The unfolding of The Snow Goose by Paul Gallico was much like watching a painter softly cover a canvas with colors, creating a scene you couldn’t have imagined.

This short story follows Philip Rhayader, a hunchback and cripple, who lives in an abandoned lighthouse with marshland around it. He leads a solitary life as a painter and friend to all creatures – specifically birds.

Frith is a girl who comes to Rhayader for help after finding a wounded snow goose. An almost friendship occurs between the two. It’s much more of a hesitant indulgence of curiosity on the girls part.

The years passing revolve around the snow goose and whether it leaves the lighthouse in spring or not. The years lead up to the climax of the events of Dunkirk, where Rhayader takes his boat and sets out to attempt rescuing soldiers. Frith, now a woman, realizes that her timid relationship with Rhayader had actually formed a bond between the two.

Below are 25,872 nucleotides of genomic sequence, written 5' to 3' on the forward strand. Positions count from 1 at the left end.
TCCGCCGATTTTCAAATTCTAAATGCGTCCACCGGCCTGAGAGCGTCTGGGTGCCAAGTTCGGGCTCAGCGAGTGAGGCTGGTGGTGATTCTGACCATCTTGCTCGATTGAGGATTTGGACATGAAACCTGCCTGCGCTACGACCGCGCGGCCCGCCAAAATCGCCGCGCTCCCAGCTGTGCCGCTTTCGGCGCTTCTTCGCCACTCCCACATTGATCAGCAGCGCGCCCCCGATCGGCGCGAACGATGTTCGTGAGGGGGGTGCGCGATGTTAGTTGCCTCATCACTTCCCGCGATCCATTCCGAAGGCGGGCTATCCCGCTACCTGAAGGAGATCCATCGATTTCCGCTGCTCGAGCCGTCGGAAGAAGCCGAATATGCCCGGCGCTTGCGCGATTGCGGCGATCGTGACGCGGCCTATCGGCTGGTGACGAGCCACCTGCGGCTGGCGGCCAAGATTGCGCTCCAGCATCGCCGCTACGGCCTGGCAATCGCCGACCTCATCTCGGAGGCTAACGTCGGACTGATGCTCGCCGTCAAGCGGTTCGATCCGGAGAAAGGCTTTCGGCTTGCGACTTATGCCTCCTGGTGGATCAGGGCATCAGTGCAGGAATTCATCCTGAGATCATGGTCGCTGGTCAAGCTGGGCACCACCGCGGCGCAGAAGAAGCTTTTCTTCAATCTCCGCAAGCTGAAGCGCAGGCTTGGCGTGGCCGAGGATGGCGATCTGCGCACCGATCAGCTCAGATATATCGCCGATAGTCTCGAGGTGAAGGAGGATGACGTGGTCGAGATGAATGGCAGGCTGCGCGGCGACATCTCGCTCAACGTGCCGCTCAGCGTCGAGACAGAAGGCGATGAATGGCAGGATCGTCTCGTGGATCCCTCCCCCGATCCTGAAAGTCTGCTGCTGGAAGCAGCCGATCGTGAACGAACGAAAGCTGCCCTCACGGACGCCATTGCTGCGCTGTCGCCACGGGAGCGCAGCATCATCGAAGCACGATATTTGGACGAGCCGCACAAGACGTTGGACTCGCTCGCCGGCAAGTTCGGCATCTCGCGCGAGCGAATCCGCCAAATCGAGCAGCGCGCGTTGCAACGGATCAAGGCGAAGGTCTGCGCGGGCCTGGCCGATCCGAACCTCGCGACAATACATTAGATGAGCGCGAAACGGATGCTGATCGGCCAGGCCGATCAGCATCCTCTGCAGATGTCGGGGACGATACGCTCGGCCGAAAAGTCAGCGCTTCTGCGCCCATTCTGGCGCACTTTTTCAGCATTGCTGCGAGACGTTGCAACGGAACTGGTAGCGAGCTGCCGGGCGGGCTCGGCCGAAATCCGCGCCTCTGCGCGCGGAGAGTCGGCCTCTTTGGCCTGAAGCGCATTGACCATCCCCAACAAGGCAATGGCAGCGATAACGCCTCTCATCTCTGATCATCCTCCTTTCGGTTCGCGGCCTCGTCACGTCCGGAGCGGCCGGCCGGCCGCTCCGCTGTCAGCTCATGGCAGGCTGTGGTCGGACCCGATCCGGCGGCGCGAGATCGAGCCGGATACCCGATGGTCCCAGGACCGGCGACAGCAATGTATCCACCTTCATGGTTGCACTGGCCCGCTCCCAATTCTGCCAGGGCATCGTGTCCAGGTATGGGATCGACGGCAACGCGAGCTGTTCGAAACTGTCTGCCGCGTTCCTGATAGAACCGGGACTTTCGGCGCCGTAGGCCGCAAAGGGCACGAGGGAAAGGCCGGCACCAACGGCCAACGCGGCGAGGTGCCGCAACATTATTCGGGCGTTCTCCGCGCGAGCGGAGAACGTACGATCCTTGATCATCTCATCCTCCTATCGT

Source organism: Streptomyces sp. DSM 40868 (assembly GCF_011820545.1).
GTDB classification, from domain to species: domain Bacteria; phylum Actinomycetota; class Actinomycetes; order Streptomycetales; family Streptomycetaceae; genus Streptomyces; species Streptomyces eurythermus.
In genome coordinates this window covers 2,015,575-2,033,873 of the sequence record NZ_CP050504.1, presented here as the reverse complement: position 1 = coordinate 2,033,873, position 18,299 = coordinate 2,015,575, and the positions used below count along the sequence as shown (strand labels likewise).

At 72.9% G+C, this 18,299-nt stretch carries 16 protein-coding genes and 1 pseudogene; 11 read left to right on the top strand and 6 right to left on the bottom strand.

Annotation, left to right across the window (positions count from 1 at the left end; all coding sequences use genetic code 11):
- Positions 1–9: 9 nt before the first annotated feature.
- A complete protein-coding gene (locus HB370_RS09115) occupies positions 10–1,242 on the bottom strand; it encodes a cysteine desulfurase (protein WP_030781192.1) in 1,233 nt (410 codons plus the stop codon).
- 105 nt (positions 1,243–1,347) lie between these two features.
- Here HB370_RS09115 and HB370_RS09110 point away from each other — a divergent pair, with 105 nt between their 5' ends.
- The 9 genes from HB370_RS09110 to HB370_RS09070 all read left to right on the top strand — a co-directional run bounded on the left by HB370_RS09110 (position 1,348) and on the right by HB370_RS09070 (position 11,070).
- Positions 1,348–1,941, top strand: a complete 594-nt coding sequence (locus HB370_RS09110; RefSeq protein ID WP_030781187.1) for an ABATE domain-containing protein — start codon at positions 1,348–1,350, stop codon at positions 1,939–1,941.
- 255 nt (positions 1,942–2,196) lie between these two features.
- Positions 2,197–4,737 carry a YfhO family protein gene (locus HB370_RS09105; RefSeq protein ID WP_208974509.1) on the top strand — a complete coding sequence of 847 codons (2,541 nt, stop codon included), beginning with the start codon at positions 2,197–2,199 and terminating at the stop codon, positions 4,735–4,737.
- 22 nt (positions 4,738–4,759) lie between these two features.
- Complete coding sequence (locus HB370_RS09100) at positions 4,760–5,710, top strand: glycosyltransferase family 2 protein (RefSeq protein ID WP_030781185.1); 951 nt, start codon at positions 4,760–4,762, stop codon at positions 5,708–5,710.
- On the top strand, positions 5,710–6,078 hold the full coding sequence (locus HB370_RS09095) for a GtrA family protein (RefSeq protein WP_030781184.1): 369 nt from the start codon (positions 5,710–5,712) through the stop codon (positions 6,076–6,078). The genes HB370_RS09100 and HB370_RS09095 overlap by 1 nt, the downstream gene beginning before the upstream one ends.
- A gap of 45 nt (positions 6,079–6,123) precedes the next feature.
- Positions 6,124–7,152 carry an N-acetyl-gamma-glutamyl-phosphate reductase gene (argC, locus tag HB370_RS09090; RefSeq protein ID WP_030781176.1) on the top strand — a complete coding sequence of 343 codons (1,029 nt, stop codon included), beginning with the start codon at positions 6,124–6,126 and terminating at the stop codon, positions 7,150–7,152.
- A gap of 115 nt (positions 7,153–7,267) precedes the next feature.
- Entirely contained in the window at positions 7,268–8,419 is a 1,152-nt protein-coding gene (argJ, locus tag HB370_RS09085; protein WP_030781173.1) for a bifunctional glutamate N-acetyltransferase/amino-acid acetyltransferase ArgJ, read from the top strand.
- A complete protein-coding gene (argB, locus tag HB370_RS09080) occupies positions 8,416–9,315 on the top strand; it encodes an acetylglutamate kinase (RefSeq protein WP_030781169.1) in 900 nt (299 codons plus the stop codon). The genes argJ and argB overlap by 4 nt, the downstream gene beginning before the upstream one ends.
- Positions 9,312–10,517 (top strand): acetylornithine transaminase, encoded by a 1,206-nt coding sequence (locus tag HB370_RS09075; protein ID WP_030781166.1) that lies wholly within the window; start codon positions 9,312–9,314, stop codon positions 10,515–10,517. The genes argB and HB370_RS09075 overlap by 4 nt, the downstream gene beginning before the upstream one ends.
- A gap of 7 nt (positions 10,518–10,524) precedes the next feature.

But what is this story really about? It’s about loneliness, compassion, and the goodness of some men against the backdrop of scorn. It’s about a life wishing for purpose, but unable to be full in existing without people, yet unable to be with people. It’s about forgotten heroes and missed friendships. It’s about the empty space in our knowledge surrounding historical events.

Rhayader is just a man who wants to be seen by who he is, not what he looks like. Dunkirk gives him this opportunity.

The snow goose is a symbol of human nature and what truly bonds us one to another.

This story can be about different things, but it can also be just that: a story. I love how the simplicity of this story opens it to possibilities.

 


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